If a patient under the age of 18 years has capacity to make a decision about research and refuses consent, the research cannot be performed.
Young people without capacity to give informed consent
If a patient under the age of 18 years does not have capacity to consent to research, in general the parent or guardian may give consent on their behalf.
The authorised psychiatrist should seek advice from the Office of the Public Advocate if there is any doubt about whether a parent or guardian has the power to give consent to research on behalf of a child or there is disagreement between the parents and the child.
If a young person is incapable of consenting to research and there is no parent or guardian who is reasonably available, willing and able to make a decision, the research cannot be performed.
If the research is considered necessary, the authorised psychiatrist might consider making an application for a guardian to be appointed under the Children, Youth and Families Act 2005. Seek advice from the Office of the Public Advocate.
The authorised psychiatrist cannot consent to research, even when the research may be considered to be a psychiatric treatment, for example, a drug trial intended to treat the young person’s mental illness.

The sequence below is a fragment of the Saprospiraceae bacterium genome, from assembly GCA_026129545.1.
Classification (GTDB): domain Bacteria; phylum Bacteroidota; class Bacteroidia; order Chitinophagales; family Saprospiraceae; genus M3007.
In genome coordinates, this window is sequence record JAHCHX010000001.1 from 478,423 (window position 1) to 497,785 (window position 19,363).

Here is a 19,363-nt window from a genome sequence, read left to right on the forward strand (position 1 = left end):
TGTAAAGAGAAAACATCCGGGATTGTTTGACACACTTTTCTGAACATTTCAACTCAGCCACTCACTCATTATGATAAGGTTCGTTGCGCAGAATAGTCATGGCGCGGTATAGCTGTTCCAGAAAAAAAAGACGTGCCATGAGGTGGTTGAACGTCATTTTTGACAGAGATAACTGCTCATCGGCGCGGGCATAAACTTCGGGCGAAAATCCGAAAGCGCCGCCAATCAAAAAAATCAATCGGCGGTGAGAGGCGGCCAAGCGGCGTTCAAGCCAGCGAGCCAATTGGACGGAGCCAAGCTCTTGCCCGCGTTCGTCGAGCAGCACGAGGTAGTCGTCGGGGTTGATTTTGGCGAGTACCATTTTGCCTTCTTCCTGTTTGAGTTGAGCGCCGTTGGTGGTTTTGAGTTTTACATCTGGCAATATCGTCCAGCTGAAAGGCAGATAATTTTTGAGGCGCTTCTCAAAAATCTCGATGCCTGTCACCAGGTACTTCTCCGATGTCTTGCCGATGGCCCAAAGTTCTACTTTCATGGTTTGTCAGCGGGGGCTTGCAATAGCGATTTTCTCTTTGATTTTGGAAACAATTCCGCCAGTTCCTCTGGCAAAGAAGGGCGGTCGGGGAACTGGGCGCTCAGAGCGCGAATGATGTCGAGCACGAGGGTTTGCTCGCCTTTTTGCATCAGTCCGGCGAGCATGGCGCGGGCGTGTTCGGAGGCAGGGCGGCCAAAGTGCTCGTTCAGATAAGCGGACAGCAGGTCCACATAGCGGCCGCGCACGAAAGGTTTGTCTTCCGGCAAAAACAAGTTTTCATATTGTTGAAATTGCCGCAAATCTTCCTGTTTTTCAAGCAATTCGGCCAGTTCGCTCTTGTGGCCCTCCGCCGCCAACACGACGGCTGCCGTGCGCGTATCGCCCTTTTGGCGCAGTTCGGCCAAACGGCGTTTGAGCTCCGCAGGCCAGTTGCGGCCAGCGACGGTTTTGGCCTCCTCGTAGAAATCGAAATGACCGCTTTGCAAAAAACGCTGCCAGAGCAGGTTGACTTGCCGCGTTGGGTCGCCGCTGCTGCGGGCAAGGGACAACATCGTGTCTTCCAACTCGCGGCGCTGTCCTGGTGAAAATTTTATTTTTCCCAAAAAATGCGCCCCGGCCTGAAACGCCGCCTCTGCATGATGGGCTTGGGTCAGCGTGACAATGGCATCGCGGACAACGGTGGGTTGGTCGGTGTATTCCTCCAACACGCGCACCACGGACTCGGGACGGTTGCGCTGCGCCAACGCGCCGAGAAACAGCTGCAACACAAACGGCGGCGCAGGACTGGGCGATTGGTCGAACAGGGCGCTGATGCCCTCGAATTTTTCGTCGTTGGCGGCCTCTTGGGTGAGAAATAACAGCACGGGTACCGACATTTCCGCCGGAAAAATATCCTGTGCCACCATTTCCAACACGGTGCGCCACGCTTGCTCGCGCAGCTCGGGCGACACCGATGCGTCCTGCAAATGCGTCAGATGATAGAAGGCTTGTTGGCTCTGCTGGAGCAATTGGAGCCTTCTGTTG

Refusal of treatment certificate
A medical practitioner must not carry out any medical research procedure, including any emergency treatment (see below), if the practitioner knows that a ‘Refusal of treatment certificate’ has been completed and is in force in accordance with the Medical Treatment Act 1998.
A medical research procedure (which is part of a research project that has been approved by a human research ethics committee) may be carried out without consent if a registered medical practitioner believes, on reasonable grounds, that the procedure is necessary, as a matter of urgency, to:
- save a patient’s life
- prevent serious damage to a patient’s health
- prevent a patient from suffering or continuing to suffer significant pain or distress.
However, this source of authority would be rarely exercised in the context of research.
The practitioner would need to have reasonable grounds for believing that the medical research procedure is necessary on the basis that available conventional treatment would not meet the patient’s urgent clinical needs.